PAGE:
A Lakewood police officer will not face criminal charges for fatally shooting a gunman who killed five people on a pre-meditated two-city shooting spree last year.
First Judicial District Attorney Alexis King found that Agent Ashley Ferris‘ decision to shoot at gunman Lyndon McLeod was reasonable and heroic. King also cleared a second Lakewood police agent, Brianna Hagan, who fired at McLeod after he shot at her during a traffic stop as police searched for him the night of Dec. 27.
McLeod approached Ferris while she set up a perimeter in the Belmar shopping area. He wore a black vest with “POLICE” written across it and Ferris at first thought he was security from a nearby business. He fired at Ferris, hitting her once, and Ferris shot back as she fell to the ground and as she lay wounded on the pavement.
“Agents Hagen and Ferris and their fellow officers from multiple agencies responded swiftly and bravely to end this spree of senseless violence in our community,” King said in a news release. “Agent Ferris demonstrated particular heroism in returning fire while gravely wounded herself, and our community owes her and all of our law enforcement partners a debt of gratitude for their service during this tragic event.”
McLeod shot Ferris in the abdomen and the bullet fractured before exiting her back, damaging her sciatic nerve and leaving her temporarily paralyzed in her right leg. Ferris returned to work in May after two surgeries and hundreds of hours of physical therapy.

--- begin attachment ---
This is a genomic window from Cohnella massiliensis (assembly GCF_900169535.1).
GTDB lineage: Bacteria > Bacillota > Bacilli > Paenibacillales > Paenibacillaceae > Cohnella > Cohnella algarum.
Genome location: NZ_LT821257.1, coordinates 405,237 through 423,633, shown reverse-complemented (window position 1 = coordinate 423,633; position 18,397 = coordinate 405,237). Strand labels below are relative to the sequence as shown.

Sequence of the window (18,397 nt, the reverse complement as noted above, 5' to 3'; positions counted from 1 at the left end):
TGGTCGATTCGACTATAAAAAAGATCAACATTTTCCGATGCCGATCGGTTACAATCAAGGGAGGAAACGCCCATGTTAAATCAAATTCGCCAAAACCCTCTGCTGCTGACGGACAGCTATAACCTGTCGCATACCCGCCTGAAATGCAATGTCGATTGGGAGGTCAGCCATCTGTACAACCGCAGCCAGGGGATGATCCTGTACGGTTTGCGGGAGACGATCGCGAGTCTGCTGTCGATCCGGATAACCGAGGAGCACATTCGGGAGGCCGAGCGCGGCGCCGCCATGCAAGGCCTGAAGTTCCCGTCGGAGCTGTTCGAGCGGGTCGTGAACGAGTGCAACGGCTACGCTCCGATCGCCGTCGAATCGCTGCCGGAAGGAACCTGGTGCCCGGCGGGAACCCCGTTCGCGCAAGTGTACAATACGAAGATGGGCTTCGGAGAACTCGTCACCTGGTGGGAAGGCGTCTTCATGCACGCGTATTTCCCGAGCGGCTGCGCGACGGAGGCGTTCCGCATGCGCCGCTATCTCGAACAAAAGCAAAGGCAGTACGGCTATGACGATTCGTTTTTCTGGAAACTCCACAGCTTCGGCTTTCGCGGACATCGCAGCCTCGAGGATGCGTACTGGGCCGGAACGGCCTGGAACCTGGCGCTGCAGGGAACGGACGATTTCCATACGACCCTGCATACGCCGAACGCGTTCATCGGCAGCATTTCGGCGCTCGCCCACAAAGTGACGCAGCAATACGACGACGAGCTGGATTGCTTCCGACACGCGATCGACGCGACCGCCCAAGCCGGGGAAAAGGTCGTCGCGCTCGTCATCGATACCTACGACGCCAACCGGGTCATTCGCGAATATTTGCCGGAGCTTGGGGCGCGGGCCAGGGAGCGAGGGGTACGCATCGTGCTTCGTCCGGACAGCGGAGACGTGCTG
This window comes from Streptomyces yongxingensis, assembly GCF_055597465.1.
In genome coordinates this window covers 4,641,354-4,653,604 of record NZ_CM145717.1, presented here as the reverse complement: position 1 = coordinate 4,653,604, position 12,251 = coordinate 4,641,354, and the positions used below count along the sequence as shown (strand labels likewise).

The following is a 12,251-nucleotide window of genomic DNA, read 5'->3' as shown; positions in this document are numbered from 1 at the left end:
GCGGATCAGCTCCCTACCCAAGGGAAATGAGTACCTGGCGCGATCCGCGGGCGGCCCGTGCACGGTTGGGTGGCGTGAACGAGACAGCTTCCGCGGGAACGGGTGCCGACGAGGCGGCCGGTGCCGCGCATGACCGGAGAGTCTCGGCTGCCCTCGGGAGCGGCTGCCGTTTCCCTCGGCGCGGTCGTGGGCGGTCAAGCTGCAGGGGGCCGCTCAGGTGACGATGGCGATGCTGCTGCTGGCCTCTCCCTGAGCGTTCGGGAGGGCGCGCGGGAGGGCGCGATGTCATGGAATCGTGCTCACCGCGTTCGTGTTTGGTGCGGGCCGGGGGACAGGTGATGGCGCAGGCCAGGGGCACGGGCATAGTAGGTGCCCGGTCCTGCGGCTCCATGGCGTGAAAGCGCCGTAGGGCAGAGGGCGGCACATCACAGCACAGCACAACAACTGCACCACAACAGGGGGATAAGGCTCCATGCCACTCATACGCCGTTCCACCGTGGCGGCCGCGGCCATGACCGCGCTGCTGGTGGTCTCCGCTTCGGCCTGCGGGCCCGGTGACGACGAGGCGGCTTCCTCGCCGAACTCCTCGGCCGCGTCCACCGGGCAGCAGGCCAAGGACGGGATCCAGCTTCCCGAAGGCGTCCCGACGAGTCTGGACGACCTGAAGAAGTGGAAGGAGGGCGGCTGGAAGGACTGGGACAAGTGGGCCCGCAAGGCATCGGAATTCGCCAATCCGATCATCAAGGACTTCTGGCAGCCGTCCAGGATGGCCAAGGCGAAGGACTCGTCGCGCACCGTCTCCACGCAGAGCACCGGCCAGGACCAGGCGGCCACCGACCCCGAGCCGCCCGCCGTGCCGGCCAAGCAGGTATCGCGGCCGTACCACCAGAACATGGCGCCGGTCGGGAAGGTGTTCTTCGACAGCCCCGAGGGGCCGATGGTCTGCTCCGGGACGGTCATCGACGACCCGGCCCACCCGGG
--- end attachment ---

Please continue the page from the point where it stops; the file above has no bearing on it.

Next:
King’s office reviewed 2,100 photographs and approximately 900 pages of reports before deciding not to charge the two officers.
McLeod already had killed five people — Alicia Cardenas, Alyssa Gunn Maldonado and Michael Swinyard in Denver, as well as Sarah Steck and Danny Scofield in Lakewood — and attempted to kill several others by the time he encountered Ferris at the Belmar shopping area.
Investigators later learned the gunman was the author of three racist and misogynistic books that described similar killings and named some of his eventual victims. A German man warned the FBI and Denver police a year before the shootings that McLeod posed a violent threat, but Denver police were not able to contact McLeod at the time or substantiate the threat.
This is a developing story that will be updated.